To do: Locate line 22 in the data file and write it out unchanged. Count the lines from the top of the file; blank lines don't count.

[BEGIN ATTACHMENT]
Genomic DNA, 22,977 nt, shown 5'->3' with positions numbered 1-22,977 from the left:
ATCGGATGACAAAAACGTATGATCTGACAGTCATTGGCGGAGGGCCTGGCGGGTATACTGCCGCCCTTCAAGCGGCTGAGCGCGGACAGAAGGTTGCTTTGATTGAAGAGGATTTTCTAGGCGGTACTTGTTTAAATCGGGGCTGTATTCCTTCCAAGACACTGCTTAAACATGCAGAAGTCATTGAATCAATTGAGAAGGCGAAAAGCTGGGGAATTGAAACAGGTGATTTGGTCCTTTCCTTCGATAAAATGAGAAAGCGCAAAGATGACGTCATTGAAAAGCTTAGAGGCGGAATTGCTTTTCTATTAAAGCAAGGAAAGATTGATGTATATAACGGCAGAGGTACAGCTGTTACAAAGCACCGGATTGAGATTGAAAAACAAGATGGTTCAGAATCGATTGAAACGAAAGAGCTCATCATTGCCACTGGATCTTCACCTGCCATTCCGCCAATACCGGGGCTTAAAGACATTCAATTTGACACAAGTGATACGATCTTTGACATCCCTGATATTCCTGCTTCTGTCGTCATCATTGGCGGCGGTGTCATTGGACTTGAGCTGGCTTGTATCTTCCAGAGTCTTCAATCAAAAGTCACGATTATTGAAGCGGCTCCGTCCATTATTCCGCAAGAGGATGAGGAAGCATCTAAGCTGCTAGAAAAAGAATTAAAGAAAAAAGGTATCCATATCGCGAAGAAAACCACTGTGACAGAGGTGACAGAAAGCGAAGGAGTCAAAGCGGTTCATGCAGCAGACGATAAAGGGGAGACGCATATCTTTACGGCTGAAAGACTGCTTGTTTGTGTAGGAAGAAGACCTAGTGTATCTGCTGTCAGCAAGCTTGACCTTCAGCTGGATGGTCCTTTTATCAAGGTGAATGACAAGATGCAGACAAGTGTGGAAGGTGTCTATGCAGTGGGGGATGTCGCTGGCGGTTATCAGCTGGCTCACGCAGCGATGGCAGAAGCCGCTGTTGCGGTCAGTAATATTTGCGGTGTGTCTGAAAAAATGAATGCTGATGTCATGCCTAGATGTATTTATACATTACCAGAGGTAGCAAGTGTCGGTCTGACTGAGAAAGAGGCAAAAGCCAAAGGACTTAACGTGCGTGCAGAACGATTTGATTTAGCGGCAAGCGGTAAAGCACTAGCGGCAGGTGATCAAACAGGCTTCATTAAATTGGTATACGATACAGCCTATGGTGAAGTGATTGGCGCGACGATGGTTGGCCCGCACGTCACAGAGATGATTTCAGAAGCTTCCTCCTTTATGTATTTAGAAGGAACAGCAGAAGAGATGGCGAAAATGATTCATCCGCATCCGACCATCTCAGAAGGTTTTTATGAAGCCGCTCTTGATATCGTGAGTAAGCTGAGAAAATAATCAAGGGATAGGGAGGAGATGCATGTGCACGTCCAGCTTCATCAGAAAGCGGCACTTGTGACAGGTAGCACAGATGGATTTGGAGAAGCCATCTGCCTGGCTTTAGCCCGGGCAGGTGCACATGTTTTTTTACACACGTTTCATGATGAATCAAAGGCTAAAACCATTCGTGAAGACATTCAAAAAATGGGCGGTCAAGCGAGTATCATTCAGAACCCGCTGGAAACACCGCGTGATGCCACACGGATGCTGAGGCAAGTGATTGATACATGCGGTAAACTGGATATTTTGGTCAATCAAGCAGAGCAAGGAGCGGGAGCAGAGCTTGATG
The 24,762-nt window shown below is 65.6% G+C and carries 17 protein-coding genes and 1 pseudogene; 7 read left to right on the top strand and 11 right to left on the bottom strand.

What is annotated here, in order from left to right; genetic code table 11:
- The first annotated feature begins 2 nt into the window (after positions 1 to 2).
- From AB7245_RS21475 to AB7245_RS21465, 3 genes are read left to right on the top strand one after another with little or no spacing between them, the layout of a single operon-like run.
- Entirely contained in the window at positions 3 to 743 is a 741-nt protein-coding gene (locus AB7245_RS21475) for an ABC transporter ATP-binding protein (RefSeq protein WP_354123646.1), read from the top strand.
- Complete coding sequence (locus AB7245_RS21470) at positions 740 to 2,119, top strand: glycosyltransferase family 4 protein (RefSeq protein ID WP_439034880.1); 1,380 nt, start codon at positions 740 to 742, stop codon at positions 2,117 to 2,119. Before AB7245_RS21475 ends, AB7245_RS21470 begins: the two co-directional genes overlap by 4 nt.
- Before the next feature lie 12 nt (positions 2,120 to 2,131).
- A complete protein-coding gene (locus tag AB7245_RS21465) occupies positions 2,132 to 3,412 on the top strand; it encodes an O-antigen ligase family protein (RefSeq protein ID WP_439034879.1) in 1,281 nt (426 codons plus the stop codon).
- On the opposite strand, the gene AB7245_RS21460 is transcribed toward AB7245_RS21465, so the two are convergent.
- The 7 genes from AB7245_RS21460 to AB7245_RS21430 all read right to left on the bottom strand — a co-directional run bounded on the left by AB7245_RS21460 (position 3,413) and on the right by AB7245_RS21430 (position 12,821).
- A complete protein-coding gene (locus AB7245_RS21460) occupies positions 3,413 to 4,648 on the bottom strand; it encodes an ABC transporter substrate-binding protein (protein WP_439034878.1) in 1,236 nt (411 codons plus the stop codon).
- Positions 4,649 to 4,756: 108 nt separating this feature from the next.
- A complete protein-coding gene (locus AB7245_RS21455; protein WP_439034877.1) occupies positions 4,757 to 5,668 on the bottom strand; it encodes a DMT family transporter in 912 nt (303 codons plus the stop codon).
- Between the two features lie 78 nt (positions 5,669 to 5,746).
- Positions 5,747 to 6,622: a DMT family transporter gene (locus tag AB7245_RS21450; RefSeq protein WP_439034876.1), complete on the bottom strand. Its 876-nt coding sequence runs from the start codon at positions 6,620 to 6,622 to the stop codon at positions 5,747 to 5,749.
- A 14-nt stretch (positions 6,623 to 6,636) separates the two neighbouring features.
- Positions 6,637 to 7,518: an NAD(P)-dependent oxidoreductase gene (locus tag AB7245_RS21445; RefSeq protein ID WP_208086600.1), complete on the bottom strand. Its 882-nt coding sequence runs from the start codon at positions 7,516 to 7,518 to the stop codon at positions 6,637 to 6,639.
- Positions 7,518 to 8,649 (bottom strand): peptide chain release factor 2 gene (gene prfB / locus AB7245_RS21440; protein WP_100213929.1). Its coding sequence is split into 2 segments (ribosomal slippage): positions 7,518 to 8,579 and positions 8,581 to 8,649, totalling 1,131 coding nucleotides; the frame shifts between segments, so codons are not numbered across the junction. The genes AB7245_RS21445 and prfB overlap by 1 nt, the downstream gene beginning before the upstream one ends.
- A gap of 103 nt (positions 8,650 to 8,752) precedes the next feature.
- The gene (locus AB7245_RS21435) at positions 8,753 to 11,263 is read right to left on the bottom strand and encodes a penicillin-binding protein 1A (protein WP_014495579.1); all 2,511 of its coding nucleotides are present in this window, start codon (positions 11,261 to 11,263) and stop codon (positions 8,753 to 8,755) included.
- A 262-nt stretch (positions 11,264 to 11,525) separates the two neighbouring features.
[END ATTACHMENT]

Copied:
- The gene (locus AB7245_RS21435) at positions 8,753 to 11,263 is read right to left on the bottom strand and encodes a penicillin-binding protein 1A (protein WP_014495579.1); all 2,511 of its coding nucleotides are present in this window, start codon (positions 11,261 to 11,263) and stop codon (positions 8,753 to 8,755) included.